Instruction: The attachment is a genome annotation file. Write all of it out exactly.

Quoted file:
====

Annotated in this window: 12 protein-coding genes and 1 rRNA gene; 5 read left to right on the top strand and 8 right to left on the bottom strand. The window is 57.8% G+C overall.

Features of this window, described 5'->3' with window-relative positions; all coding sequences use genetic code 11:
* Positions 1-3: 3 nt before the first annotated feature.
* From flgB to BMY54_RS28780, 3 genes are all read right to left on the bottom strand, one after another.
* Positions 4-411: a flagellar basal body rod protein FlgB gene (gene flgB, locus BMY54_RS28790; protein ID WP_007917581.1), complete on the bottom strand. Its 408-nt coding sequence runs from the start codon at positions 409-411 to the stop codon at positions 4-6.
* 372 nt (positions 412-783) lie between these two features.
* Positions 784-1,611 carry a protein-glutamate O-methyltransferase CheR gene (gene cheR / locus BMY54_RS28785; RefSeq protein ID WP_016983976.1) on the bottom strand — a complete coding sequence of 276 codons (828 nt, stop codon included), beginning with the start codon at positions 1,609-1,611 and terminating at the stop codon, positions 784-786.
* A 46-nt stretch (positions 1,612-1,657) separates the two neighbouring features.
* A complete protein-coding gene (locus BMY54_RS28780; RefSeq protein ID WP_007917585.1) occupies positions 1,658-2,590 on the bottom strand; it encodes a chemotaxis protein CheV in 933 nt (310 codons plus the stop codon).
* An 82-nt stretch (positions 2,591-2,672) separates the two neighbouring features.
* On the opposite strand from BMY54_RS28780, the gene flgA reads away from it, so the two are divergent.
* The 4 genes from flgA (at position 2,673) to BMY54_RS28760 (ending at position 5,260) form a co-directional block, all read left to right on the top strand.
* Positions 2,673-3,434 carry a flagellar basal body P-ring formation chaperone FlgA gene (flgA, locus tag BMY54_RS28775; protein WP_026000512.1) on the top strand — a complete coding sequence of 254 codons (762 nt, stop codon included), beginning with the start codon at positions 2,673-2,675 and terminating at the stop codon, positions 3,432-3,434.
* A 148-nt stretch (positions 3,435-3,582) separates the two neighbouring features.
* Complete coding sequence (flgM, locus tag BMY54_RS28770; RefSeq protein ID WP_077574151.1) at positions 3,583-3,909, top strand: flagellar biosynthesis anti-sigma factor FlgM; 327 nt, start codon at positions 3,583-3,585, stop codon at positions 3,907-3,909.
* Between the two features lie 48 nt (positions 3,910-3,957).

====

Annotated in this window: 12 protein-coding genes and 1 rRNA gene; 5 read left to right on the top strand and 8 right to left on the bottom strand. The window is 57.8% G+C overall.

Features of this window, described 5'->3' with window-relative positions; all coding sequences use genetic code 11:
* Positions 1-3: 3 nt before the first annotated feature.
* From flgB to BMY54_RS28780, 3 genes are all read right to left on the bottom strand, one after another.
* Positions 4-411: a flagellar basal body rod protein FlgB gene (gene flgB, locus BMY54_RS28790; protein ID WP_007917581.1), complete on the bottom strand. Its 408-nt coding sequence runs from the start codon at positions 409-411 to the stop codon at positions 4-6.
* 372 nt (positions 412-783) lie between these two features.
* Positions 784-1,611 carry a protein-glutamate O-methyltransferase CheR gene (gene cheR / locus BMY54_RS28785; RefSeq protein ID WP_016983976.1) on the bottom strand — a complete coding sequence of 276 codons (828 nt, stop codon included), beginning with the start codon at positions 1,609-1,611 and terminating at the stop codon, positions 784-786.
* A 46-nt stretch (positions 1,612-1,657) separates the two neighbouring features.
* A complete protein-coding gene (locus BMY54_RS28780; RefSeq protein ID WP_007917585.1) occupies positions 1,658-2,590 on the bottom strand; it encodes a chemotaxis protein CheV in 933 nt (310 codons plus the stop codon).
* An 82-nt stretch (positions 2,591-2,672) separates the two neighbouring features.
* On the opposite strand from BMY54_RS28780, the gene flgA reads away from it, so the two are divergent.
* The 4 genes from flgA (at position 2,673) to BMY54_RS28760 (ending at position 5,260) form a co-directional block, all read left to right on the top strand.
* Positions 2,673-3,434 carry a flagellar basal body P-ring formation chaperone FlgA gene (flgA, locus tag BMY54_RS28775; protein WP_026000512.1) on the top strand — a complete coding sequence of 254 codons (762 nt, stop codon included), beginning with the start codon at positions 2,673-2,675 and terminating at the stop codon, positions 3,432-3,434.
* A 148-nt stretch (positions 3,435-3,582) separates the two neighbouring features.
* Complete coding sequence (flgM, locus tag BMY54_RS28770; RefSeq protein ID WP_077574151.1) at positions 3,583-3,909, top strand: flagellar biosynthesis anti-sigma factor FlgM; 327 nt, start codon at positions 3,583-3,585, stop codon at positions 3,907-3,909.
* Between the two features lie 48 nt (positions 3,910-3,957).